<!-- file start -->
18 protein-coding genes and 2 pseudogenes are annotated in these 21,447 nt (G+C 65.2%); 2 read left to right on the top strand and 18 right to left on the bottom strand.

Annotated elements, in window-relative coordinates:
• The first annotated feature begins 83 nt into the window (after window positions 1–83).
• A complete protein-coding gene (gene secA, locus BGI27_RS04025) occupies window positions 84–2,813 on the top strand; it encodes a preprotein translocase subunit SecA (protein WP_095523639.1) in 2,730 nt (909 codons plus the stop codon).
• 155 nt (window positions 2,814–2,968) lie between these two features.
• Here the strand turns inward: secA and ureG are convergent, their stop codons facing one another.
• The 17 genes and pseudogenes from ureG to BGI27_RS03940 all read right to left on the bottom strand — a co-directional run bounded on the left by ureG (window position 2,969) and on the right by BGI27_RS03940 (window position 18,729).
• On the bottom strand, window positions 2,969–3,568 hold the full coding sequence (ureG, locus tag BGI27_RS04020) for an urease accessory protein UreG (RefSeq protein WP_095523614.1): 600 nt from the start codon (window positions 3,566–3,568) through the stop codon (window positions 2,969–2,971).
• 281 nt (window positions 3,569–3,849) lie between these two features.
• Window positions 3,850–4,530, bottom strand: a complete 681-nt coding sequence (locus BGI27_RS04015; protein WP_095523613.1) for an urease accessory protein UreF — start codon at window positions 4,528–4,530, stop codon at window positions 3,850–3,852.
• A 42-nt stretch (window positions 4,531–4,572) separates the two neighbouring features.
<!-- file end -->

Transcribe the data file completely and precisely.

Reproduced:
18 protein-coding genes and 2 pseudogenes are annotated in these 21,447 nt (G+C 65.2%); 2 read left to right on the top strand and 18 right to left on the bottom strand.

Annotated elements, in window-relative coordinates:
• The first annotated feature begins 83 nt into the window (after window positions 1–83).
• A complete protein-coding gene (gene secA, locus BGI27_RS04025) occupies window positions 84–2,813 on the top strand; it encodes a preprotein translocase subunit SecA (protein WP_095523639.1) in 2,730 nt (909 codons plus the stop codon).
• 155 nt (window positions 2,814–2,968) lie between these two features.
• Here the strand turns inward: secA and ureG are convergent, their stop codons facing one another.
• The 17 genes and pseudogenes from ureG to BGI27_RS03940 all read right to left on the bottom strand — a co-directional run bounded on the left by ureG (window position 2,969) and on the right by BGI27_RS03940 (window position 18,729).
• On the bottom strand, window positions 2,969–3,568 hold the full coding sequence (ureG, locus tag BGI27_RS04020) for an urease accessory protein UreG (RefSeq protein WP_095523614.1): 600 nt from the start codon (window positions 3,566–3,568) through the stop codon (window positions 2,969–2,971).
• 281 nt (window positions 3,569–3,849) lie between these two features.
• Window positions 3,850–4,530, bottom strand: a complete 681-nt coding sequence (locus BGI27_RS04015; protein WP_095523613.1) for an urease accessory protein UreF — start codon at window positions 4,528–4,530, stop codon at window positions 3,850–3,852.
• A 42-nt stretch (window positions 4,531–4,572) separates the two neighbouring features.